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Rudy B.

Rodil

Achieving peace and


justice in Mindanao
through the tri-people
approach

Introduction
There was a time when the populations of Mindanao and the Sulu archipelago
were predominantly Moros and Lumad. As a result of the resettlement program initi-
ated by the American colonial administration and later sustained by the government
of the Philippines, settlers from the northern islands poured in droves into the region.
Within less than sixty years, they had displaced the indigenous inhabitants and became
the majority population. This created an unfeasible situation that did not benefit
the local population, for whom common good was measured in terms of numerical
majority.

Today we must consciously reshape the relationships of the present inhabitants


of the region if we are to live a life of peace and development. To this end, we propose
the tri-people approach. One way of accentuating the need for the tri-people approach
is by zeroing in on the Bangsamoro struggle for self-determination, which has been at
the center-stage of Mindanao history in the last 42 years, from 1968 to the present.

The May 1 Manifesto of the MIM (originally Muslim, later Mindanao


Independence Movement) declared its intention to establish an Islamic state in
predominantly Muslim areas of Mindanao. The Moro National Liberation Front
(MNLF) led the Moro struggle for national liberation, declaring its desire to create
a Bangsamoro Republic within its claimed ancestral homeland, the entire area of
Mindanao-Sulu-Palawan (Minsupala), through armed struggle.

From 1972 to 1996, no less than 75% of the Armed Forces of the Philippines
were deployed in Moroland and between 100,000 to 120,000 lives were lost in that

Rudy B. Rodil is a former member of the Government Peace Negotiating Panel in


the GRP-MNLF talks (1993-96) and GRP-MILF talks (2004-2008). He is a retired
Professor of History at the Mindanao State University-Iligan Institute of Technology,
IIligan City.

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war—50% MNLF, 30% AFP, and 20% civilians, mostly Moros in whose areas the war
raged. The Philippine government spent 73 billion pesos on combat expenses alone.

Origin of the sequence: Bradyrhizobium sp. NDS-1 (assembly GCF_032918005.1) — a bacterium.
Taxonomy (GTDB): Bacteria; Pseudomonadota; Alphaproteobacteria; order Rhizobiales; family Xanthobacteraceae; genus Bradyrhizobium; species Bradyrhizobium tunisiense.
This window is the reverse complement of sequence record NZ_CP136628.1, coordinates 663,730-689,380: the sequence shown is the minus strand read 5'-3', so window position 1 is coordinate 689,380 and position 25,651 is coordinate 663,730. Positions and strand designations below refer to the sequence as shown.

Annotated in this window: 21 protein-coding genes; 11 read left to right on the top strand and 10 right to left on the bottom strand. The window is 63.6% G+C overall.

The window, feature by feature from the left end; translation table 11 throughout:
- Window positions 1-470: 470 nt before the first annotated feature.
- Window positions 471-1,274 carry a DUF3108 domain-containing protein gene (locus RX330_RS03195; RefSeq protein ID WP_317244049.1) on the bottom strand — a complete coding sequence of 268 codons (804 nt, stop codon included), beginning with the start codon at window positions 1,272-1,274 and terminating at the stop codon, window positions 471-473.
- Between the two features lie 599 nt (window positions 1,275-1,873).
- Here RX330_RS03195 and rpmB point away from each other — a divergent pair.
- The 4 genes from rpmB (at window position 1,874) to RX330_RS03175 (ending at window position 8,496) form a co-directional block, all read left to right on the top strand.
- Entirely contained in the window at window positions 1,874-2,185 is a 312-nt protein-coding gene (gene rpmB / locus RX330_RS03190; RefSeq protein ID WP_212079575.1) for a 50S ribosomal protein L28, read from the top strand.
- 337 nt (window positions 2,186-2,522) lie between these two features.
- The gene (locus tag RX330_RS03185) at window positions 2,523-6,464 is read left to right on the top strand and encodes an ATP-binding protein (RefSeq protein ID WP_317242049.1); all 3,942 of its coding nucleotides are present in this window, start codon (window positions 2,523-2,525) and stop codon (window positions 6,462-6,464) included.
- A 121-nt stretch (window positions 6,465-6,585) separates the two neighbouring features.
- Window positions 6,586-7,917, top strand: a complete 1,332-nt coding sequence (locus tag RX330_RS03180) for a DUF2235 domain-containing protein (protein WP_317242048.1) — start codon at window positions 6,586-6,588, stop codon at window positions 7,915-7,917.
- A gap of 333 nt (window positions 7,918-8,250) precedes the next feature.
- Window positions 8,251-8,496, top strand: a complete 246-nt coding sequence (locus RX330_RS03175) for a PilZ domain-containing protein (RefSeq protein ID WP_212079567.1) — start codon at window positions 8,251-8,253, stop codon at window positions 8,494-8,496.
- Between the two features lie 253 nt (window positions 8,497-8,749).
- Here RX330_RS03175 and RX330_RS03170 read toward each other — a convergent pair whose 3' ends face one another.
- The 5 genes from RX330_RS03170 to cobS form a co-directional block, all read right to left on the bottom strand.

After the MNLF signed the Final Peace Agreement with the government in
1996, the Moro Islamic Liberation Front (MILF) felt that the desired Bangsamoro
self-determination had yet to be attained and decided to resume the fight. Now it is
technically at war though engaged in peace negotiations with the government.

One may also include in the picture the kidnap-for-ransom activities of the
Abu Sayyaf Group, whose targets tended to be non-Muslims, mostly Christians and
Chinese businessmen, as a matter of fact.

The social turmoil that revolved around the Memorandum of Agreement


on Ancestral Domain (MOA-AD) between the Government of the Republic of the
Philippines (GRP) and the MILF highlights the reasons for the guardedness among
the tri-people. The negative public reaction from Christian settlers, encouraged by
opposition politicians, gave way to the petition for a Temporary Restraining Order
from the Supreme Court to prevent the signing of the MOA-AD and the court’s even-
tual ruling that the document is unconstitutional. The very position of Malacañang,
saying that it would no longer sign the document “in its present form or in any other
form” regardless of the Supreme Court ruling, may have triggered the fresh outbreak of
violence that was led by three top commanders of the MILF in central Mindanao. All
these indicate both the complexity of the problem and the grave urgency to resolve it.

One must add to this complexity the Lumad’s own collective manifestos
protesting their inclusion in the MILF-claimed Bangsamoro ancestral domain, along
with their political position, which states that they are not Bangsamoro and therefore
have their own ancestral domain and right to self-determination.

Three distinct interest groups are coming to a head. How to reconcile these
positions within the Philippine republic whose very foundation is being questioned is
one of the biggest challenges faced by the present Aquino administration.

This paper is divided into four parts. Part One is on the historical background
of the tri-people relationship; Part Two covers the Moro and Lumad assertions of right
to self-determination; Part Three focuses on the basic considerations in advocacy for